RBC | The county’s Board of Health heard from community members, student athletes, athletic directors and school superintendents regarding the requirement for high school basketball players to wear face masks both on and off the court on Jan. 28. On Feb. 2 the board reconvened to approve a letter addressed to the Colorado Department of Public Health and Environment, Colorado High School Activities Association, and the Colorado State Board of Health requesting that those groups reconsider the recommendations for basketball.
For the current sports season, only basketball players are required to wear face coverings while practicing. Concerns about choking or entanglement for wrestlers precluded wrestling from being included in the requirement. Spectators and coaches are required to wear masks for both sports.
“It would make things better for them if they could play without their masks,” said MHS Activities Director and head basketball coach Klark Kindler. RHS Activities Director Ryan Wilkie cited several studies he found online about masks, and said, “Life is an inherent risk. I think that’s a personal choice between athletes.”
Superintendents Chris Selle and Matt Scoggins said they supported the request to have the requirement removed, but expressed concerns that not following CHSAA’s rules could take away the opportunities for student athletes to play.
“What happens in the school is still subject to CHSAA regs,” Selle said.
RBC Public Health Director Alice Harvey said she fully supported the request.
“In the spirit of the way we have handled this since the start, this is a perfect example of how locally we’ve handled this, working closely together with the schools, the hospitals, etc. We are sharing information at such a granular level we’re able to contain outbreaks in a way that’s far more efficient than other districts. I think that’s how you manage the infection control risks,” Harvey said.
The Meeker wrestling team and boys basketball team recently self-quarantined following reports of probable exposure to limit the possibility of spread.
Also during the Jan. 28 meeting, the Board of Health discussed a media request from Fox News Channel 31 in Denver regarding “wasted and discarded vaccines.” According to a spreadsheet provided to County Attorney Todd Starr’s office the percentage of loss was higher for RBC than for other counties.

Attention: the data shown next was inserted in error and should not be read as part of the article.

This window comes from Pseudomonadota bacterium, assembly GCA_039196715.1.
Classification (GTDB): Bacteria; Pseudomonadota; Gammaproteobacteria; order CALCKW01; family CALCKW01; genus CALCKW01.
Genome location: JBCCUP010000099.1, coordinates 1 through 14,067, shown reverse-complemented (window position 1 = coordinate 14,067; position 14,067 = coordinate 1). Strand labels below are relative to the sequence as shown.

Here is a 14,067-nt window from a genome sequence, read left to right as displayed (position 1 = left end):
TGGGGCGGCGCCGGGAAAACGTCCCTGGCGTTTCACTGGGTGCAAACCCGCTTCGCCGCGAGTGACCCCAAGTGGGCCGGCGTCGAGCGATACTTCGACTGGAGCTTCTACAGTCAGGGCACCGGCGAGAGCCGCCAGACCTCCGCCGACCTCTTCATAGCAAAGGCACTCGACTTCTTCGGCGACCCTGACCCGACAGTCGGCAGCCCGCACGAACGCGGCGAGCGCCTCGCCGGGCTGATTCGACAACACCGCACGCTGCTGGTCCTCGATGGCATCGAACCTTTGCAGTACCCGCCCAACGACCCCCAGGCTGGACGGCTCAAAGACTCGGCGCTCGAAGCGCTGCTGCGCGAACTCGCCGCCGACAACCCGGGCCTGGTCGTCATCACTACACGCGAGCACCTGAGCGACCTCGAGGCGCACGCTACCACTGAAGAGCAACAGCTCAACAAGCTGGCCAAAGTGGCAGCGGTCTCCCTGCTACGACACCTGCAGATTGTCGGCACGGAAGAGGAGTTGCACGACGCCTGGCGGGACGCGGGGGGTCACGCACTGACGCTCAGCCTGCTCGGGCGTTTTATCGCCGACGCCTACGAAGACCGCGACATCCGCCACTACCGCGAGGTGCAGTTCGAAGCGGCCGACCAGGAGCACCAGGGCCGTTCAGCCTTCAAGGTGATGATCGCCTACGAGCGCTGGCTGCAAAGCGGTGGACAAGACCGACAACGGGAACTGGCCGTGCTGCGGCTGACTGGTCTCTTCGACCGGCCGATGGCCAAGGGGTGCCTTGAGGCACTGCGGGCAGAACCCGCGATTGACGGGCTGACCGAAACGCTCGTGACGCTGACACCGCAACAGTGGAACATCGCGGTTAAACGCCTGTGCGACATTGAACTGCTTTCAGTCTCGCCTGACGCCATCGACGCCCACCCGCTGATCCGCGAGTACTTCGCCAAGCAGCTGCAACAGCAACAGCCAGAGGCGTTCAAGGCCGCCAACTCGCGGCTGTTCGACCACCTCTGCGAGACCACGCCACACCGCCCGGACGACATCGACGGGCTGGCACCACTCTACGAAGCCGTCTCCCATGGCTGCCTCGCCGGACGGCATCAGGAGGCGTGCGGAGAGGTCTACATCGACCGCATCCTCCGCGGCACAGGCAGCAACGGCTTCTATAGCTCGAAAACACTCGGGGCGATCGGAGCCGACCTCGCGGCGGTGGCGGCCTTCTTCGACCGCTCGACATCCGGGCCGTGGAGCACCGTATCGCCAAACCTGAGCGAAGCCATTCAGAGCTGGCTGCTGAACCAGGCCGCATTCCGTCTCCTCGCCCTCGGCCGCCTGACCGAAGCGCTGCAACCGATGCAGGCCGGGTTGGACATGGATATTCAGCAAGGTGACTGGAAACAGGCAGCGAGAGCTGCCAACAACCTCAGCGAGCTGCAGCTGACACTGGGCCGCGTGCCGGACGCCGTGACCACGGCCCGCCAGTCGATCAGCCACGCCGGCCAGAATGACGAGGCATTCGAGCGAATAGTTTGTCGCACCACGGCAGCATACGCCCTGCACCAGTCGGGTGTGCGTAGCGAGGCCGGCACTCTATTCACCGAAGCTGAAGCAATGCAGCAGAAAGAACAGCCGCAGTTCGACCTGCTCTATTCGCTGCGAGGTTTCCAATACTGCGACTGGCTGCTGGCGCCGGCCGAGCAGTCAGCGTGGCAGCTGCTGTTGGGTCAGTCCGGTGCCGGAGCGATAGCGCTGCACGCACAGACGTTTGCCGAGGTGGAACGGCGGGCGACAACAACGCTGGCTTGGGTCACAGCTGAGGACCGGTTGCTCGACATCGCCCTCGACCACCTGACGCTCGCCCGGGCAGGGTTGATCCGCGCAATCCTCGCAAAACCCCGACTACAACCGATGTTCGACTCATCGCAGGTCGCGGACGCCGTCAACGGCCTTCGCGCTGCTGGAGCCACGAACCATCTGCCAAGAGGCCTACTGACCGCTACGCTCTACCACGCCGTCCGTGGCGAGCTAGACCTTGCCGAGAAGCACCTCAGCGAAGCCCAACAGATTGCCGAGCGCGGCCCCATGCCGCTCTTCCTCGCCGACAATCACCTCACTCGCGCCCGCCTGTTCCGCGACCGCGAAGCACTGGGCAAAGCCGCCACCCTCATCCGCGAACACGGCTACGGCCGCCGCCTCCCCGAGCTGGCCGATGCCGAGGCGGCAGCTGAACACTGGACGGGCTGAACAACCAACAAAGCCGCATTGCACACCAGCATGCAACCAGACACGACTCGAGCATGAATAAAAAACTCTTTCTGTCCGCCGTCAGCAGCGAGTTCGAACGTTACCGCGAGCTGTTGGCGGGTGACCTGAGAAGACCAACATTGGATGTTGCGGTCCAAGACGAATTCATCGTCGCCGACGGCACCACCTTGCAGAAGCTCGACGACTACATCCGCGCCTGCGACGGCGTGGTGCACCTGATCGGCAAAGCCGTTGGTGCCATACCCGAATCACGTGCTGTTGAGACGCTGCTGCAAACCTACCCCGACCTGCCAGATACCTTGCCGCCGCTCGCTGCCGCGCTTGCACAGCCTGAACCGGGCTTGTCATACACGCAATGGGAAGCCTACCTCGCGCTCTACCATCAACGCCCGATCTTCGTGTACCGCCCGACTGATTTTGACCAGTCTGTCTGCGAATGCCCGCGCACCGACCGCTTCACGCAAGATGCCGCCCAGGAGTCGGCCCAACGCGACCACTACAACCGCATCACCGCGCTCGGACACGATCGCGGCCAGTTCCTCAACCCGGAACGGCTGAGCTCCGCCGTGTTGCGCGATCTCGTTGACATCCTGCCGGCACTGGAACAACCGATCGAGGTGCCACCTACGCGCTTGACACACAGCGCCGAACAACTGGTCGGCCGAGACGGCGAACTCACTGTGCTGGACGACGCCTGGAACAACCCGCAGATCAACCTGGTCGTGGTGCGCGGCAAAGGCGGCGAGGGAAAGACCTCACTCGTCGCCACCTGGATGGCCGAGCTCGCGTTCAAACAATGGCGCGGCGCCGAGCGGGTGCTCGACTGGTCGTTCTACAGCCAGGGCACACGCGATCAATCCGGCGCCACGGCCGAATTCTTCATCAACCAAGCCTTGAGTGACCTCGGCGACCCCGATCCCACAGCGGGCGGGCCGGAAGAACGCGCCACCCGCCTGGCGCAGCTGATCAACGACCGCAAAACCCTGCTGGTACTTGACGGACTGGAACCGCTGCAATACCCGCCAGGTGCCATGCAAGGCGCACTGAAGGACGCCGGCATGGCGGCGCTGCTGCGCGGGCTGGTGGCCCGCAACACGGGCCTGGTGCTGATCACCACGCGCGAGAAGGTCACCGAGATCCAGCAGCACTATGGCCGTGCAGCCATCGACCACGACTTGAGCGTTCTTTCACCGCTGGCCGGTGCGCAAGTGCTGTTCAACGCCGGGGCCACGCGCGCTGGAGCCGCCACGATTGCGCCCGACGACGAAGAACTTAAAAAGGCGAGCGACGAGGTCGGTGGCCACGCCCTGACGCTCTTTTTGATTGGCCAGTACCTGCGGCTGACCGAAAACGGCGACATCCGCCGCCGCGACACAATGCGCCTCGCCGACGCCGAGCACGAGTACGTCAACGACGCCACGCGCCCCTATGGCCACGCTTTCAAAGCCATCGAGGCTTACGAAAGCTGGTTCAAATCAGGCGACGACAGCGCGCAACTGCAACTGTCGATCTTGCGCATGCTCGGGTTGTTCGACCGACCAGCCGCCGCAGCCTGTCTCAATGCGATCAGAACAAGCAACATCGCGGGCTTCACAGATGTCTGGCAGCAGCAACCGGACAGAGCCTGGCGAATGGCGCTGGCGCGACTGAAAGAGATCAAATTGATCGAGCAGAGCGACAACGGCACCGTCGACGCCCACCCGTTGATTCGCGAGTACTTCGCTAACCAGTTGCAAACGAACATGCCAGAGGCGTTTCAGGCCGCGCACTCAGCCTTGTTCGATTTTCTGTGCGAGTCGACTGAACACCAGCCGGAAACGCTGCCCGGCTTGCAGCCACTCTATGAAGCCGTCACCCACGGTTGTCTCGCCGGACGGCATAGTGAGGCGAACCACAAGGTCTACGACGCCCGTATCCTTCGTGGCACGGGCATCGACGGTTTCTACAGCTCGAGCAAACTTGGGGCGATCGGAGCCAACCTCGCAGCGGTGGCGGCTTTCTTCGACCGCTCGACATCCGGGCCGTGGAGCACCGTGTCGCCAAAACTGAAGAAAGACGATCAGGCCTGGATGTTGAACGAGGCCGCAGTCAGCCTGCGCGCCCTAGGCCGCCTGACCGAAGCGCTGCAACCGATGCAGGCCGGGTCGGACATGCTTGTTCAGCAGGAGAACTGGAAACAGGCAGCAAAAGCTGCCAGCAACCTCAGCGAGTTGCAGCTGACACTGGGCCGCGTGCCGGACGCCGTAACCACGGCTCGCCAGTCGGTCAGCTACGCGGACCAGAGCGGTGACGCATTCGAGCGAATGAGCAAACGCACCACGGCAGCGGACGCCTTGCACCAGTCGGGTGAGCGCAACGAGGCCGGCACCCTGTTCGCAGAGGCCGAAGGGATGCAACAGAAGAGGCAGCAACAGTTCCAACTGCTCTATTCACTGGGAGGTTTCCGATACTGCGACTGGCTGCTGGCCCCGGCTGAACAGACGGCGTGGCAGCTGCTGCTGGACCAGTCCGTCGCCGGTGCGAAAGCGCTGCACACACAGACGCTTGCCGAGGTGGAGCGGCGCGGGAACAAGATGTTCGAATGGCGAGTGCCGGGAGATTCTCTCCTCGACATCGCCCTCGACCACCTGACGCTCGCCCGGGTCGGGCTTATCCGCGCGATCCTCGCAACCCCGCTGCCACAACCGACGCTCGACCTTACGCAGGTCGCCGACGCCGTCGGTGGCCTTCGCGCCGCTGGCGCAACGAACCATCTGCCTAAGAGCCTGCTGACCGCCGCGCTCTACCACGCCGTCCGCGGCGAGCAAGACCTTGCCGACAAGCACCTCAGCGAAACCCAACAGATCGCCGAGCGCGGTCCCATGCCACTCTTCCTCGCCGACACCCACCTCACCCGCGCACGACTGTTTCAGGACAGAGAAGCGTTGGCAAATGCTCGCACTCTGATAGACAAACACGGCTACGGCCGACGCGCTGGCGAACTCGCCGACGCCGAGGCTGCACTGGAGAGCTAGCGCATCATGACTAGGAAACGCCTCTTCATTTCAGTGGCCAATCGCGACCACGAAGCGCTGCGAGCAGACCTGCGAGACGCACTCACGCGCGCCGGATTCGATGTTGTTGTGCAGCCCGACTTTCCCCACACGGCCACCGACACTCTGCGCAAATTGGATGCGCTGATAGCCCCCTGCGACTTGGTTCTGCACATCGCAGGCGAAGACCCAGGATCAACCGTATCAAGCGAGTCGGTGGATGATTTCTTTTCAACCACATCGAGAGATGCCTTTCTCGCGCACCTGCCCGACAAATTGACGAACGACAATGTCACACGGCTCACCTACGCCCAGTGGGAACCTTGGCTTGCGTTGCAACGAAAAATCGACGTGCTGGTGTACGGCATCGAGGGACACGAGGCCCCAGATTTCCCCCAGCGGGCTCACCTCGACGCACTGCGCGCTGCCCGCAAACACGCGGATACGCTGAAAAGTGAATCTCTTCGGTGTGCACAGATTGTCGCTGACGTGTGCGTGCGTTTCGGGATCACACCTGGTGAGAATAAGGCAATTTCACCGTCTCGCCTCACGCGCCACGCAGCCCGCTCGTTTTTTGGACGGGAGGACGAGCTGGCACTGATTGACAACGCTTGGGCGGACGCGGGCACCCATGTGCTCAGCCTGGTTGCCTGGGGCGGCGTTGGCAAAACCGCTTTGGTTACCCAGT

Harvey and Public Health Nurse Sarah Coker provided a thorough explanation for the 17 doses out of 800 that were classified as wasted or discarded. Six doses expired before they could be given, and 11 doses were missing from “short” vials that only had nine doses instead of 10.
“Other counties are having the same problem. We are giving proportionally more, based on our numbers through our clinics. The only time we throw a vaccine out is if it’s expired,” Harvey said.
The board directed staff to draft a letter to send to Fox 31, which reported on the situation statewide later that day, quoting the CDPHE’s immunization branch chief Heather Roth, who said, “I think we’re really pleased with the data, with it being under 1% of unused dose,” said Heather Roth, CDPHE’s immunization branch chief. “All of our vaccine providers are being really good stewards of the federal resources that are coming to Colorado.”
The RBC Board of Health includes the three-member board of county commissioners (the only voting members) and three citizens appointed by the board. It’s one of the boards that has some requirements for appointments, including having a background in environmental or behavioral science, or a health/medicine background; and being able to “provide content and technical guidance for jurisdictional enforcement and public health steering.” There are two vacancies on the board at this time.
“We are seeing a decrease after the spike that started about a month ago,” RBC Public Health Director Alice Harvey said Monday, adding that they hope the drop in new cases and hospitalizations last week continues.
The State of Colorado is proposing more changes to the COVID-19 dial framework that would change some of the thresholds based on vaccination rates and changing from a 14-day incidence rate to a 7-day incidence rate. If the proposed changes are accepted, RBC would be eligible to move to Yellow status on the dial based on current numbers.
Starting next week, individuals 65-plus, education and childcare workers, and “people essential to continuity of state government” will be eligible to receive vaccines.
Those in the “essential workforce” group — which makes up a large percentage of residents in RBC, are expected to become eligible March 1. Harvey said the county has been receiving vaccine allocations from the state as expected.
For the booster shot clinic and first dose vaccination clinic schedule, see the ad on Page 2A or visit https://rbc.us/629/COVID-19-Vaccinations